For the Bake you will need – 4 cups of flour, 1 ½ teaspoons of salt, 4 teaspoons of baking powder and some water and enough oil for frying. (if you are looking for 8 bakes then ½ this recipe. This will be enough to make sandwiches for 4 people)
Sift your dry ingredients together, add enough water to make a soft dough and knead for about 10 minutes. Cover and let the dough rest for ½ hour or more. Cut in pieces and roll each to 5 to 6 inches in diameter and ¼ inch thick. Fry in hot oil turning once and draining on kitchen paper. Place bakes in a dish, cover with foil and put in oven on the Warm setting while you cook the fish.
Always, vegetables are served with meals in this house so to make it interesting, I had Logan cut up some carrots, bell peppers, tomatoes and cabbage to top the fish and to use up lingering ingredients in the fridge. If you have been following me, you know how I feel about lingerers.
How about a Sauce? So, there were two that I did very quickly. The first was poured out of the bottle – lol – I have tamarind sauce and it has quite a hot kick to it so for sure that was a must and the other was a quick mix of mayonnaise, relish and a pinch of salt for a tangy kick for anyone not interested in the heat of the tamarind sauce.
Preparing and cooking the fish. I cut the Bassa into 4 pieces, rinsed them and patted dry. Logan seasoned some flour with thyme, garlic powder, onion powder, salt and pepper, cayenne pepper, lemon zest of ½ a large lemon and added some chopped green onion. He coated the fish with the seasoned flour and covered the bottom of the frying pan with olive oil. Once the oil was hot, he fried his fish turning 3 or four times, removing and draining on a paper towel once golden brown with a light crust. Drizzle the fish with the juice of ½ a lemon.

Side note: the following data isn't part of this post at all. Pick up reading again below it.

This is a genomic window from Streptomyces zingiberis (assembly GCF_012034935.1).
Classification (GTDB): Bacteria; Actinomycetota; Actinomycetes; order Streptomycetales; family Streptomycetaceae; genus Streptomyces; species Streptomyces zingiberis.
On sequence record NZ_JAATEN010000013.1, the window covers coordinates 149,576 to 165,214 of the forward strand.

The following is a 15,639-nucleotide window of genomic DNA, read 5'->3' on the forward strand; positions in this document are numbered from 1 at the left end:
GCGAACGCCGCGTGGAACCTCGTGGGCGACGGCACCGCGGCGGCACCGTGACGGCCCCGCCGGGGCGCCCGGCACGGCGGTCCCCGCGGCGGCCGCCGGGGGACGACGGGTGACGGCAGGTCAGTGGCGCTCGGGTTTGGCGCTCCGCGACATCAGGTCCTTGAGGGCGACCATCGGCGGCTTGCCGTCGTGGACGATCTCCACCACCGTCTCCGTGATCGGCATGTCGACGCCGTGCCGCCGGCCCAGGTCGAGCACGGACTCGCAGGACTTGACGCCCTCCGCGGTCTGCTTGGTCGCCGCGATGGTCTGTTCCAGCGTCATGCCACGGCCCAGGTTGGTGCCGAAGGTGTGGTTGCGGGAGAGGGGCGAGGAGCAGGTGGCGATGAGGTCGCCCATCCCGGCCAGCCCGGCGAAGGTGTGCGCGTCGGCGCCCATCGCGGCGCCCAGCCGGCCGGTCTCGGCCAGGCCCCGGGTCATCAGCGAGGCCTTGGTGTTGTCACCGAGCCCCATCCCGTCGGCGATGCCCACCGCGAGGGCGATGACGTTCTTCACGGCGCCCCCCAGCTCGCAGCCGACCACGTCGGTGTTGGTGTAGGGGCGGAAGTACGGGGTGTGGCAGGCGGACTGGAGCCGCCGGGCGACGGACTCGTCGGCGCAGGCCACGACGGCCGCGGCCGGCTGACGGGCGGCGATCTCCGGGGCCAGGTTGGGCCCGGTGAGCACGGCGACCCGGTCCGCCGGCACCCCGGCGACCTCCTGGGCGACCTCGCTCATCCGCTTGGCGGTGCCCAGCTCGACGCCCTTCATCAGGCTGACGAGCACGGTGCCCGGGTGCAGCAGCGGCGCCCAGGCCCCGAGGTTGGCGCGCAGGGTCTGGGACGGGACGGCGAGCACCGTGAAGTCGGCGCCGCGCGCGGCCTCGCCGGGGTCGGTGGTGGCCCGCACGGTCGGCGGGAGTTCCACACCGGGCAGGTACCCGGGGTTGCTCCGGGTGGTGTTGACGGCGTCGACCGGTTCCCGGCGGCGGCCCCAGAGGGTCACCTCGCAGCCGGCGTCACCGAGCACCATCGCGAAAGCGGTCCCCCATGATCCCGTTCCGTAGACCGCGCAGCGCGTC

And there you have it. Good Friday lunch served made with just what we had in the house. Logan’s version of a fish sandwich. In my head I was imagining shark and bake however what he did with the Bassa was very tasty. It was simple and humble in keeping with what Good Friday is supposed to mean to Christians. It was a meal that went along with the quiet reflection we are supposed to do on the day Christ died. We reflect on what that means in our religion – the sacrifice and love and compassion and forgiveness it represents and in this time of pandemic, we could use this time in isolation to reflect on how we live our lives, what we are learning to do to achieve our simple goals, such as keeping our students engaged in learning, using the money we have for what we need as opposed to using it for what we want. We are practicing selflessness by staying indoors to prevent not just ourselves but others from becoming ill and we are patiently lining up at the grocery store and showing tolerance and respect for the protocols in place to keep us safe when we have to be outdoors. We are making masks to help those working with the public and we are shopping on behalf of others too compromised to go out. We are showing the goodness we hold in our hearts and it is wonderful to see. This Good Friday was not just part of the usual Easter long weekend, it was exactly what it is supposed to be – a time of selflessness, humility and reflection.
Stay home. Stay safe. Stay healthy ~ Daniella and family.